13 in Hong Kong fall victim to suspected food poisoning after eating Taiwan sandwich brand
Centre for Health Protection investigating after 12 women and one man fall ill after consuming foods from Horng Ryen Jen Cake and Biscuits Store
Thirteen people have fallen victim to suspected food poisoning after eating a well-known brand of sandwich from Taiwan.
The Centre for Health Protection was investigating after 12 women and one man aged between 23 and 61 developed symptoms of gastroenteritis such as abdominal pain, vomiting, diarrhoea and fever after eating sandwiches from Horng Ryen Jen Cake and Biscuits Store, a popular shop in Taichung.
Ten people sought medical help, three of whom were admitted to hospital.
Two of those hospitalised had been discharged as of Friday night, but one was still in Prince of Wales Hospital in Sha Tin.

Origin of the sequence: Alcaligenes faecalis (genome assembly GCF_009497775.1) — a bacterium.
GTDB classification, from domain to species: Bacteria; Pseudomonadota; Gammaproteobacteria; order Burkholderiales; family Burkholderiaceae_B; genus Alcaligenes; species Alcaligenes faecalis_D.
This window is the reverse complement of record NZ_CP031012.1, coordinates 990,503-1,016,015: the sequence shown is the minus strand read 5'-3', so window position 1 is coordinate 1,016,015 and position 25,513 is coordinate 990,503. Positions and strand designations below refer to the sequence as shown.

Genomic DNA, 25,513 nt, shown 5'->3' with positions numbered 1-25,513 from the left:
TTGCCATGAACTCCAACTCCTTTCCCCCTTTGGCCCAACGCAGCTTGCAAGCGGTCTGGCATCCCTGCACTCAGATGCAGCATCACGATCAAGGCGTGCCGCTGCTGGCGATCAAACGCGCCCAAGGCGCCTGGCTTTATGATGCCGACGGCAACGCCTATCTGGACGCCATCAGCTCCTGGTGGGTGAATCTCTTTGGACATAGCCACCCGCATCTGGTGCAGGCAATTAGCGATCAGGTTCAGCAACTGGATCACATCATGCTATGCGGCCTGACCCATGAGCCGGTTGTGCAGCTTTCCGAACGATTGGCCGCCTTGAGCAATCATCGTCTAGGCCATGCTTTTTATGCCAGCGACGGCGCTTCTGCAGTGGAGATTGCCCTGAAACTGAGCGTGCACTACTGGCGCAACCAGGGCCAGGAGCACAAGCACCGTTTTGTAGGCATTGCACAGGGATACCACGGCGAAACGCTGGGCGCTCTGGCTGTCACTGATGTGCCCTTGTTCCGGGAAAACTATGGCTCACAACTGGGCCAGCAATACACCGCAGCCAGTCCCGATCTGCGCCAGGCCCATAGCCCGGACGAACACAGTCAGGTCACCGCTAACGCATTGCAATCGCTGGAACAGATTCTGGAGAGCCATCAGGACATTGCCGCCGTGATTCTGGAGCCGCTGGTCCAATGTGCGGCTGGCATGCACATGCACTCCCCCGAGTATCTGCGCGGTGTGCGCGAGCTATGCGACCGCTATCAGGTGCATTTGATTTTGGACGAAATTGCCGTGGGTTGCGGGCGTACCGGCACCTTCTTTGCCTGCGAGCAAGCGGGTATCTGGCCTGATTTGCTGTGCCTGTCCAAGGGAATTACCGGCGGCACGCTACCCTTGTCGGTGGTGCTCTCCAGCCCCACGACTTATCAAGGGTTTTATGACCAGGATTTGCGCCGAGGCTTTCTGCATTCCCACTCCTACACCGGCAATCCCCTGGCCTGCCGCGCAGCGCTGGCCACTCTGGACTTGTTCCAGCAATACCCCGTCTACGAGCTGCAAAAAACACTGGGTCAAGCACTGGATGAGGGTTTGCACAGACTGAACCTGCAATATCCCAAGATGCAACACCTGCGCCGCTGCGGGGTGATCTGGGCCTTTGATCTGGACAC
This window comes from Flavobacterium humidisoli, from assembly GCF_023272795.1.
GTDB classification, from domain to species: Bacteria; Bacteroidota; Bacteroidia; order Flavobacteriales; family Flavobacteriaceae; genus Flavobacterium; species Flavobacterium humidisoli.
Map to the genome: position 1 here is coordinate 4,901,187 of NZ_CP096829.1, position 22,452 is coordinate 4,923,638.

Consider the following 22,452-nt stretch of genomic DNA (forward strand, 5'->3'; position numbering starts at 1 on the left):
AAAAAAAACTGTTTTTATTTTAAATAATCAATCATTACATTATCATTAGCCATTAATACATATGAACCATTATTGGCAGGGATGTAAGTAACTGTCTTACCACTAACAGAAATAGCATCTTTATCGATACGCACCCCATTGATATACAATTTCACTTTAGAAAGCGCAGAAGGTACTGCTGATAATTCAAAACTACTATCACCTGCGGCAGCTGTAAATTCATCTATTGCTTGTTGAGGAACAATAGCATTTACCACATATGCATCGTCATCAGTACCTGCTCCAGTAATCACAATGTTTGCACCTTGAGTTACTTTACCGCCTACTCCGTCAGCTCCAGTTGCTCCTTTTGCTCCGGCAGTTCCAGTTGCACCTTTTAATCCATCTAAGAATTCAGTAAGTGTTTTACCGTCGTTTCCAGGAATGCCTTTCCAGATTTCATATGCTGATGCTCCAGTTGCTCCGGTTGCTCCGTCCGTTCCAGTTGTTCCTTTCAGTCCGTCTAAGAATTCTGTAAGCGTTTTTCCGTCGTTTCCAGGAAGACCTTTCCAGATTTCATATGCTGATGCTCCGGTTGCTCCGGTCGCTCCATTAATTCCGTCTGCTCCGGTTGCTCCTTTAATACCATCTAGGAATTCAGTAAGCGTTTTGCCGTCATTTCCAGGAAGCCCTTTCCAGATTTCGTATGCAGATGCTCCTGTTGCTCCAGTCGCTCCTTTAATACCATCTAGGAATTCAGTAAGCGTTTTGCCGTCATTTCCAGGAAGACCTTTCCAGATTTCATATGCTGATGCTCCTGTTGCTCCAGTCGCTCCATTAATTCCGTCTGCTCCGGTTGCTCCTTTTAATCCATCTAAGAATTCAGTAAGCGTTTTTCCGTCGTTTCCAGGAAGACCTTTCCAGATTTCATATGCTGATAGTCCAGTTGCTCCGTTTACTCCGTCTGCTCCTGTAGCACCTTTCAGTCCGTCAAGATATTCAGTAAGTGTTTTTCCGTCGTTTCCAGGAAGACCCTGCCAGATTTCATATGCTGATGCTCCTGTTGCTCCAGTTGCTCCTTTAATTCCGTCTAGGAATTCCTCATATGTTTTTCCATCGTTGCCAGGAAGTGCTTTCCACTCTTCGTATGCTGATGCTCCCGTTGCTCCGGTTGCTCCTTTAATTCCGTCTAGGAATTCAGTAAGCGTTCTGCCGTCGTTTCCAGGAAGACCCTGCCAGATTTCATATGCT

The sandwiches were obtained from three different sources. In the first case, four women ordered 24 sandwiches via a Facebook page named Peachy Sweet and collected them from a store on the third floor of the Argyle Centre in Mong Kok on July 25. They did not follow package instructions on storing the sandwiches before consumption. All of them visited doctors, while one was sent to Pamela Youde Nethersole Eastern Hospital in Chai Wan and later discharged.
Peachy Sweet sells skin care and make-up products and its store is on the third floor of the Argyle Centre Phase One. A website using the same name and logo was contacted by the Post on Friday night. “We don’t sell sandwiches … [The incident] does not have anything to do with us,” a staff member said.
In the second case, three women and a man bought six sandwiches from Apita supermarket in Taikoo Shing on July 28. Two saw doctors, and one of those was still in Prince of Wales Hospital on Friday night.
The victims in the other two cases bought the sandwiches from City’super at Harbour City in Tsim Sha Tsui on July 24 and 27. One was sent to Tuen Mun Hospital and has since been discharged.
The victim still in hospital was said to be in a stable condition.
“Members of the public should avoid consuming cooked or ready-to-eat food that has been kept at room temperature for several hours,” a spokesman for the centre said.